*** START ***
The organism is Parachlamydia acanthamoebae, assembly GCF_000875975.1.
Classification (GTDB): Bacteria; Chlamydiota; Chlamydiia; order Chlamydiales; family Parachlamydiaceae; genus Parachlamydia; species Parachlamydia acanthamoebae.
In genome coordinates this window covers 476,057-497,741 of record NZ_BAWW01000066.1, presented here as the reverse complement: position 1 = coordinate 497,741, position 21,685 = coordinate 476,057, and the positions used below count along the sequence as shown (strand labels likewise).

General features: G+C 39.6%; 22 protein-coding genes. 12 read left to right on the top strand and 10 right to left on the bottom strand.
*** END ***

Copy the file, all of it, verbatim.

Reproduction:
The organism is Parachlamydia acanthamoebae, assembly GCF_000875975.1.
Classification (GTDB): Bacteria; Chlamydiota; Chlamydiia; order Chlamydiales; family Parachlamydiaceae; genus Parachlamydia; species Parachlamydia acanthamoebae.
In genome coordinates this window covers 476,057-497,741 of record NZ_BAWW01000066.1, presented here as the reverse complement: position 1 = coordinate 497,741, position 21,685 = coordinate 476,057, and the positions used below count along the sequence as shown (strand labels likewise).

General features: G+C 39.6%; 22 protein-coding genes. 12 read left to right on the top strand and 10 right to left on the bottom strand.